Then I came across the YouTube video that Sewing Nerd! that showed how to make a Mortal Kombat inspired hooded scarf. You can watch it here: http://youtu.be/Hkz4T8ikDrM

I showed the video to Mr. UncommonGeek and he immediately saw that I could make a hooded scarf that looks like a recognizer. I wasn’t 100% sure how to make the pattern that she uses. I have tried to make head wear in the past and it has not turned out well at all. Then I remembered that I had a copy of Simplicity 1795. I bought it awhile back because I am kind of a sucker for cute accessories. I figured that since spring is almost here, why not make some winter accessories.

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Since I have not made this pattern before, I decided to make a test one to see if it would work for what I need. The pattern went together pretty smoothly, but I found that the scarf part is super short. I feel like a t-rex when I put my hands in the pockets. I definitely need to lengthen the scarf ends for the final product. This means that I need to make another test hooded scarf to make sure I have the right pattern for when I make the final product for my husband.

Here is the finished product. I used my octopus that I made recently as a model.

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Happy Sewing!

Snow and snow men

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Blowing snow. Drifting snow. Snow that is recorded by the foot. A light dusting of snow. Snow and ice and arctic chill.

Still with me? Good. While I dream about leaving for someplace tropic and never coming back, here is a simple way to create snowmen using socks, stuffing and pipe cleaners.

I made these after Thanksgiving, but before Christmas. I used them to decorate my desk at work. Since the holidays are over, I took them all down. Now there is snow on the ground and in the forecast. The temperatures are verging on (and breaking) record lows all across the country.

I’m thinking that I may need to place these snowmen on a place of honor to appease the gods of snow and winter so that the icy grip of winter may be reduced down to a gentle handshake of winter. Should my offering not be enough, I beg you dear reader, to make your own snowman offering. If enough of us do something, Winter may become sated and decide to release us to spring a little early.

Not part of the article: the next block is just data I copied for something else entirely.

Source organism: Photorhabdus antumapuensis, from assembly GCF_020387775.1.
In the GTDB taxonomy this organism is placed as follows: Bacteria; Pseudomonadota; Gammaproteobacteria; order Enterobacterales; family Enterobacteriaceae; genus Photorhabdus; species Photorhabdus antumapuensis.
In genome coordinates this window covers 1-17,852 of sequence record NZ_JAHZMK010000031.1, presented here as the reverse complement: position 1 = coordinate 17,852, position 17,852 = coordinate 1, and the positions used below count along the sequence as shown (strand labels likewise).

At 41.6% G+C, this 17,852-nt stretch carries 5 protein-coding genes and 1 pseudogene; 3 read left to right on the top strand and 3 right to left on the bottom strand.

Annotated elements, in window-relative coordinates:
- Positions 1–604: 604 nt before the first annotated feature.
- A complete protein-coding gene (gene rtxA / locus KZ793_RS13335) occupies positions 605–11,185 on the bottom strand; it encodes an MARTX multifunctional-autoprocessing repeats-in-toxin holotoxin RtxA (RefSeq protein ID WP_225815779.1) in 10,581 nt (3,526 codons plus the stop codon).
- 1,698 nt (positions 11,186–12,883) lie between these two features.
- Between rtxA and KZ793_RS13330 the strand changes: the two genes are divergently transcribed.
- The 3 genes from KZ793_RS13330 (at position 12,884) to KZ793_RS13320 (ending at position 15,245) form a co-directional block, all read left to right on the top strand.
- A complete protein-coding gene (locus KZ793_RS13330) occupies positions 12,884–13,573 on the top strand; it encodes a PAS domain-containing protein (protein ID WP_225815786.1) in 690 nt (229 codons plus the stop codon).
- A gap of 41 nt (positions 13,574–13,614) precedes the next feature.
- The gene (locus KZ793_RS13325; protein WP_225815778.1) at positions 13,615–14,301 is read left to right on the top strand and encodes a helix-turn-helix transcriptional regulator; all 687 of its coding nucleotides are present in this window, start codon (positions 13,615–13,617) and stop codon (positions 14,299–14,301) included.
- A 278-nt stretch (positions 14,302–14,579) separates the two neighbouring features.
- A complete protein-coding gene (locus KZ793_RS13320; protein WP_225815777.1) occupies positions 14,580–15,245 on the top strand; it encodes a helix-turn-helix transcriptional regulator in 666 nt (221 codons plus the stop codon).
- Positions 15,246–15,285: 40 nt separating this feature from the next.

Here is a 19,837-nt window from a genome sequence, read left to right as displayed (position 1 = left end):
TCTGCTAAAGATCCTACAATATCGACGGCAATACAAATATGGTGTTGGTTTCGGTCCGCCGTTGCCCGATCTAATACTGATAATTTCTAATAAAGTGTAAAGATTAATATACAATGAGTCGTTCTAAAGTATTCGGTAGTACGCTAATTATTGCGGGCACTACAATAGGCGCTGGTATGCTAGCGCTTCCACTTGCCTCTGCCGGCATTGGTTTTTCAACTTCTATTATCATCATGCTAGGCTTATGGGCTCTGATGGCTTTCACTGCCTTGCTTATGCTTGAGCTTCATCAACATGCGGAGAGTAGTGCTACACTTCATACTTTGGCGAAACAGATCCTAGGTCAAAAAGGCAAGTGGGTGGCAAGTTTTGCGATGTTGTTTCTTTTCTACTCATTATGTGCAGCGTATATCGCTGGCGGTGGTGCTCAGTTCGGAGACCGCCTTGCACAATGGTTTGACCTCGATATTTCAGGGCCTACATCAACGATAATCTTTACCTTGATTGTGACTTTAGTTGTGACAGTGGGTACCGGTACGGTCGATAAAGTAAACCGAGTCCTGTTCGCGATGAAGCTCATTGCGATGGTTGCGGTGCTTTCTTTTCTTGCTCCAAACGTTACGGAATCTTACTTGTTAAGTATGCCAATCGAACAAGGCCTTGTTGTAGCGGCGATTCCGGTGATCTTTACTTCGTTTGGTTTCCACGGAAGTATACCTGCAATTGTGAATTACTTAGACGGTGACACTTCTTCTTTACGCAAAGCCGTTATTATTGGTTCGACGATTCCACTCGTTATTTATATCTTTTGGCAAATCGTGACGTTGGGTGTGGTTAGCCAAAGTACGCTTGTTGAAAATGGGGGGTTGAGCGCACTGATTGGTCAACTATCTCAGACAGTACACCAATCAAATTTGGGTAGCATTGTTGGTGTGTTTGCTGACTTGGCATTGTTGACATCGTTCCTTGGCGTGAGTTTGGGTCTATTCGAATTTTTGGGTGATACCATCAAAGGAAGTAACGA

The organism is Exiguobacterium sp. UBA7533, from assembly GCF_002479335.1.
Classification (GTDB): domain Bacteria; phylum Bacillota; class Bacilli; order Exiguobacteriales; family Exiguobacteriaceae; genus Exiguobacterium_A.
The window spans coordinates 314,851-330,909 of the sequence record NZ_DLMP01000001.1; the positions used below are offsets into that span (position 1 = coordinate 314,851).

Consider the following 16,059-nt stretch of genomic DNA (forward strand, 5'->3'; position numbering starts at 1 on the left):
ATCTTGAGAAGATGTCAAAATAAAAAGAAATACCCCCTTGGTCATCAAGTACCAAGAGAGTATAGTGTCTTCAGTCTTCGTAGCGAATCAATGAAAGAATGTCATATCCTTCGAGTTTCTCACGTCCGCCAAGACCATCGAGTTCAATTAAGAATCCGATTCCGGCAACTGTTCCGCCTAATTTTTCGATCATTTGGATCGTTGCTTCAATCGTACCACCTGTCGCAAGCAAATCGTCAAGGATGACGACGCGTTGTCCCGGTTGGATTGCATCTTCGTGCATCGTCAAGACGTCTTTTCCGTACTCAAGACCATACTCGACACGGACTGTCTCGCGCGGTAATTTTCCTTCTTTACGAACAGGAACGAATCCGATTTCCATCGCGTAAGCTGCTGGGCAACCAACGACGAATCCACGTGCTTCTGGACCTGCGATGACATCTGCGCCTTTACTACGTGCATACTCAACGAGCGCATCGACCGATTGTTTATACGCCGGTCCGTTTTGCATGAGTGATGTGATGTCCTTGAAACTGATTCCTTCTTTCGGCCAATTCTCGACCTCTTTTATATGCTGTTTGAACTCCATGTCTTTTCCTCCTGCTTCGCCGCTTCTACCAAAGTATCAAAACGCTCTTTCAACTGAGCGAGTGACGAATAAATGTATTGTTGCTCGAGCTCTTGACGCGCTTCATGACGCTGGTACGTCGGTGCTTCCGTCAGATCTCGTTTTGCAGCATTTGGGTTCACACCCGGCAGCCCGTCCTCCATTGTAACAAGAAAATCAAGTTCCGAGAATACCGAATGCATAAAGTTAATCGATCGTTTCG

Fabric: socks

Pattern: self drafted

Year: current

Notions: thread, beads, pipe cleaner

Time to complete: about 20 minutes per snow man

First worn: N/A

Wear again? N/A

Total Cost: All materials were from my stash, so $0.

Find a sock that has lost its mate. Or start with a pair of socks to make two snow men. Decide if you want to make a snow man that has two sections or three. I found that making them with two sections was easier to make and the arms make more sense in their placement.

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I cut the sock so that the toe becomes the head. Then I cut another section for the main body. Next, I sew up one of the ends of the body piece. Then I stuff the body piece with as much stuffing as I can fit. I use polyester fiber fill because that is what I have on hand. Other online tutorials suggest using rice, beans, or sand.

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Once the body section is filled with the stuffing of choice, I closed the top of the body section the same way that I had closed the bottom. Then I fill the head with stuffing, closed up the opening, and then attach the head to the body.

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The arms are made from one chenille stick per snowman. I started by folding the stick in half and folding each end until it resembled a hand of some sort. Then I wrap the stick around the snow man.

The finishing touch is adding eyes. If you really want to make your snow men unique, try adding more to their faces. A smile is traditional and basic. Eyebrows and a frown or a snarl embodies the facet of Winter that I feel has been growing increasingly stronger ever since the end of December.

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If you have fabric scraps, you can also make a hat and scarf for your snow man. If you are a Calvin and Hobbes fan, you can recreate the snow men scenes that Calvin created. I’m feeling pretty lazy, so I just stopped at giving them faces.